Despite the redeployment of U.S. troops out of Iraq, during this dismal period of “austerity” the public isn’t likely to see any discernible difference in the government’s misplaced priorities. Our representatives in Washington recently passed a “bipartisan” military budget of $662 billion. That level of “defense” spending, about $7 trillion over 10 years, Congress has appropriated at a time when we’re being told that the government is so “broke” we must shred Medicare and Social Security. Will we ever see what George H. W. Bush called a “peace dividend?”
But it all seems like a distant memory today. With 4,500 dead Americans, 30,000 wounded, and at least 100,000 Iraqi civilians killed — along with Fallujah, Haditha, and Abu Ghraib; the number of widows after 9 years of violence; the $1 trillion price tag — in today’s parlance it looks like a war that was brought to us by the 1 percent, for the 1 percent, and attempting to further some ill-defined geopolitical goal of the 1 percent.
The recent passing of Christopher Hitchens, coming at a time when the last U.S. soldiers were leaving Iraq, reminds us of the great failure of many public intellectuals during the run-up to the war. Hitchens used his celebrity and reputation to become an important cheerleader for the U.S. invasion of Iraq at a time when anti-war voices were few and far between in the public discourse. It was also a time when Judy Miller and Michael Gordon were handing the Bush-Cheney people an endorsement of the case for war from the “liberal” New York Times.
Those of us who called for a solution to the Iraq crisis without a military invasion could have benefited from Hitchens’ voice (as well as Michael Walzer’s and Michael Ignatieff’s) in the rhetorical battles leading up to the disastrous events of March 2003. Worse still, the war’s enthusiasts could point to people like Hitchens and claim that “even intellectuals of the left” recognized the necessity of invading Iraq. (Watch Hitchens and Ignatieff present the “left” intellectual case for war.)
If young people represent our future then our political leaders have made sure we have no future. Young people were not only sent off to give life and limb in two major wars, they also are going to pay the price tag for those wars because the Congress chose to charge them on the national credit card. Young people whether they participated directly in Iraq or Afghanistan or not have to deal with a terrible economy. Those who were college-bound found themselves saddled with crushing student debt because Washington handed over management of the student loan programs to the same swindlers who tanked the mortgage system. No wonder Meghan McCain has been out there warning the GOP that it has nothing to offer young people. Moralizing about the miracles of the “free market” while pushing wars and bigotry towards gays, Muslims, and immigrants just aren’t that appealing to most young people.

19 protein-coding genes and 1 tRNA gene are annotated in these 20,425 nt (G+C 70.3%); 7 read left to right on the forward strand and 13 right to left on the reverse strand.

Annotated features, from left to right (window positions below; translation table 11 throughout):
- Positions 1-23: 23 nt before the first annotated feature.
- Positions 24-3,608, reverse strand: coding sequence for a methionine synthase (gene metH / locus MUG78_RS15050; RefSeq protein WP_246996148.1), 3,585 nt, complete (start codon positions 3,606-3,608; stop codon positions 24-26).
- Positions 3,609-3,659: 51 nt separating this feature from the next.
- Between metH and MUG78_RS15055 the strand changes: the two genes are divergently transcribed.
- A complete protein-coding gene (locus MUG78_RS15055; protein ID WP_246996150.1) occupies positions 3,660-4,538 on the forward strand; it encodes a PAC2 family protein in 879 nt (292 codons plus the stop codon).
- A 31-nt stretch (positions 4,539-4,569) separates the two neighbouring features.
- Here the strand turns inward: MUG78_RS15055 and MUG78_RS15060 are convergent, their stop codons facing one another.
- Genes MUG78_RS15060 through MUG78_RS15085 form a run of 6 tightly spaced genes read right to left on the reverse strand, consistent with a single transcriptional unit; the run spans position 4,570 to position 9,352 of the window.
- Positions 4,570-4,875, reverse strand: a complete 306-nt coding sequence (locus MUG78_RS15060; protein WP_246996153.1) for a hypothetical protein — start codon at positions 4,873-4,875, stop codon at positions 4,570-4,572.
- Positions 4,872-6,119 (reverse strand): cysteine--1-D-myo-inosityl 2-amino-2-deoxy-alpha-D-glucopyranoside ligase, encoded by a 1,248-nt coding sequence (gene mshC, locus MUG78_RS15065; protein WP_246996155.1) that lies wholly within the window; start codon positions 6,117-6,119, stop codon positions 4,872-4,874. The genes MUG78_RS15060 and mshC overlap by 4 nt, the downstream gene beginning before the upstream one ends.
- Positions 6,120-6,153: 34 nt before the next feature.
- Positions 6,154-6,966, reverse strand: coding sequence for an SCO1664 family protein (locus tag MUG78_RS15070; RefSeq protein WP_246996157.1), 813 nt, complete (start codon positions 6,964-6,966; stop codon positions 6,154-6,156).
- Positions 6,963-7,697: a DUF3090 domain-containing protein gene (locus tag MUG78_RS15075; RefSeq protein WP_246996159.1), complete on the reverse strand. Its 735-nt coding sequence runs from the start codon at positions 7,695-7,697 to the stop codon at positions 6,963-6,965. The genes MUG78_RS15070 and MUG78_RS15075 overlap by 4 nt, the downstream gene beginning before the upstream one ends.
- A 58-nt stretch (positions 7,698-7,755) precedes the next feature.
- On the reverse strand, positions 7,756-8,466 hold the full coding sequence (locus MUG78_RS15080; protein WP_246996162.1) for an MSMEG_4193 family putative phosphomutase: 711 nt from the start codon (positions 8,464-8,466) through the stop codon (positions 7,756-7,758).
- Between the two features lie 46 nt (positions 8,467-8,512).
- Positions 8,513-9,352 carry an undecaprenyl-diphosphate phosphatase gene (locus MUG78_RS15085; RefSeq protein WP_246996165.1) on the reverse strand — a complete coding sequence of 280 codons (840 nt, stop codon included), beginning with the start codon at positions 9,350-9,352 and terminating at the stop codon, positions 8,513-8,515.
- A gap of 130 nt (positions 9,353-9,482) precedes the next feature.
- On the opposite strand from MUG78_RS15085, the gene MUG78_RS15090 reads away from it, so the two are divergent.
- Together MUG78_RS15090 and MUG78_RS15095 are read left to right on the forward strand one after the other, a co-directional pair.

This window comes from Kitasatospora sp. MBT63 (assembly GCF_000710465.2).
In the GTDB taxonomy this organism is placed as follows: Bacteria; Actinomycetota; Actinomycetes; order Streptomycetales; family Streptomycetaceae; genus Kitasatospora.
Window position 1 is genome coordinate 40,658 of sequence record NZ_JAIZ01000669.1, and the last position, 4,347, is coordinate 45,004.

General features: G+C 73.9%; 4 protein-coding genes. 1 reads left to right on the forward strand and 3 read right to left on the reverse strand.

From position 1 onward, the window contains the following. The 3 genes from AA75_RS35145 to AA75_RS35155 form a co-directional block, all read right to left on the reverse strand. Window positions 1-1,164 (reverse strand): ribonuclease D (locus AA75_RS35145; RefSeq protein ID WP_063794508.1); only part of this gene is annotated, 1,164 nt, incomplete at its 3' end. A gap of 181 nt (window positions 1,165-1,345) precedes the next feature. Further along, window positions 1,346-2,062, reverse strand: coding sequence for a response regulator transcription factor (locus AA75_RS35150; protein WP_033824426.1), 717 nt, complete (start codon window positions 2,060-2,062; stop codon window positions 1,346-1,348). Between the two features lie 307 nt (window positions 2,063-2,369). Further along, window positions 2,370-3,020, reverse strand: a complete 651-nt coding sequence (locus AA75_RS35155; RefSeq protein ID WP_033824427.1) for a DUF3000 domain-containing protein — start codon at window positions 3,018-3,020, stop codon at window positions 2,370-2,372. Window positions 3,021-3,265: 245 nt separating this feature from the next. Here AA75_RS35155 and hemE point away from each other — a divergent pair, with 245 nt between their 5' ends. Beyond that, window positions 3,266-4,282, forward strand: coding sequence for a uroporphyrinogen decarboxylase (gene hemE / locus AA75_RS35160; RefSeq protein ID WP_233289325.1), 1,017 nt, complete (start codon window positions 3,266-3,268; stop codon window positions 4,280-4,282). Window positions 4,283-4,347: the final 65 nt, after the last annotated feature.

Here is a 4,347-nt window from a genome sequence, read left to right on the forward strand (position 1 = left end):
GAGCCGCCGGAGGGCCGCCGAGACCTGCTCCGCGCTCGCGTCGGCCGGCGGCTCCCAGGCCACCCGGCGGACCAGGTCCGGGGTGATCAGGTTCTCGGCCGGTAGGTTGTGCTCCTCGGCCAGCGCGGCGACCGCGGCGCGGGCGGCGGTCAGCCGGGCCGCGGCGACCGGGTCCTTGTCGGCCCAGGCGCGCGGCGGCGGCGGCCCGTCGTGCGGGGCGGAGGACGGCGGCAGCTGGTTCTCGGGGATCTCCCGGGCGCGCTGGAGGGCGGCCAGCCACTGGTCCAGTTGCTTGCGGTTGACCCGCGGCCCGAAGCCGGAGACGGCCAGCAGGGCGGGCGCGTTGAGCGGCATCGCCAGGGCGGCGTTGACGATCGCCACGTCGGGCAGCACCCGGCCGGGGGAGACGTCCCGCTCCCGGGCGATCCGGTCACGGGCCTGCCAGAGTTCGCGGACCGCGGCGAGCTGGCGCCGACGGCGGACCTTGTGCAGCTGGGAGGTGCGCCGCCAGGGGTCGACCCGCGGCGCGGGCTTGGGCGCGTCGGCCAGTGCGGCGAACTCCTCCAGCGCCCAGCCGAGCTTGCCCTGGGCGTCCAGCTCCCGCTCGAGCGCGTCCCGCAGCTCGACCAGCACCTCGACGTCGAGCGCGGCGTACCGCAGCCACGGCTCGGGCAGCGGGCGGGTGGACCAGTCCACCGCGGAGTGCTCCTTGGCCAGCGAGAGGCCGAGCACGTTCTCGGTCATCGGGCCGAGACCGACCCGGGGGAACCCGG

But the electorate is angry and demoralized. And presidents aren’t reelected when the “state of the union” is this rotten. The Republican strategy of obstructionism while blaming President Obama is working for them. Most Americans don’t know this is a “strategy.” In any case, they would have a hard time imagining that an opposition party would be so cynical to inflict such collective pain just to win elections. Adding injury to insult, Obama seems to have set out to alienate as many segments of his political base as possible.
High and persistent long-term unemployment; record home foreclosures and plummeting housing prices; wave after wave of savage budget cuts at the state and local level. The “austerity” measures alone have done irreparable damage to our nation’s public institutions. The housing meltdown has caused anger and anxiety among millions of people that just five or six years ago never would have imagined they would be in this economic predicament. The budget cuts have not only exacerbated unemployment and dampened consumer demand, they’ve shaken the society to its core with a pernicious feeling that the quality of life in America is declining.
So I’m not one to belittle the current crop of Republican presidential candidates no matter how deficient the field might seem. I’m still shell-shocked from George W. Bush’s two terms. The gatekeepers of the corporate media and the Beltway press corps have so lowered the “bar” regarding what marks presidential readiness, (first with Bush and then with Palin), in 2012 anything is possible.
Obama can keep saying a do-nothing Congress blocked his agenda, or that the problems the Republicans left to him were so dire they’ll need time to fix. Fine. But he was the one who decided to “reach out” to these people. And we’ve yet to see whether he understands that there’s a difference between “compromise” and “capitulation.”
When one combines this lowered bar with high unemployment any of the Republican candidates, stuffed to the gills with post-Citizens United cash, can become the nation’s 45th president.
So someone like Newt Gingrich or Rick Santorum can come off sounding pretty outside the mainstream, but after the process of clothing the Emperor is complete, and the fact that the Republicans could nominate a ham sandwich and still win 38 percent of the vote, if I were Obama I wouldn’t be going around saying: “Don’t compare me to the Almighty, compare me to the alternative.” People might do just that. And the “alternative” has an immense advantage in being able to promise the world as well as the benefit of NOT being in power over the last three wretched years.
Joseph Palermo’s Blog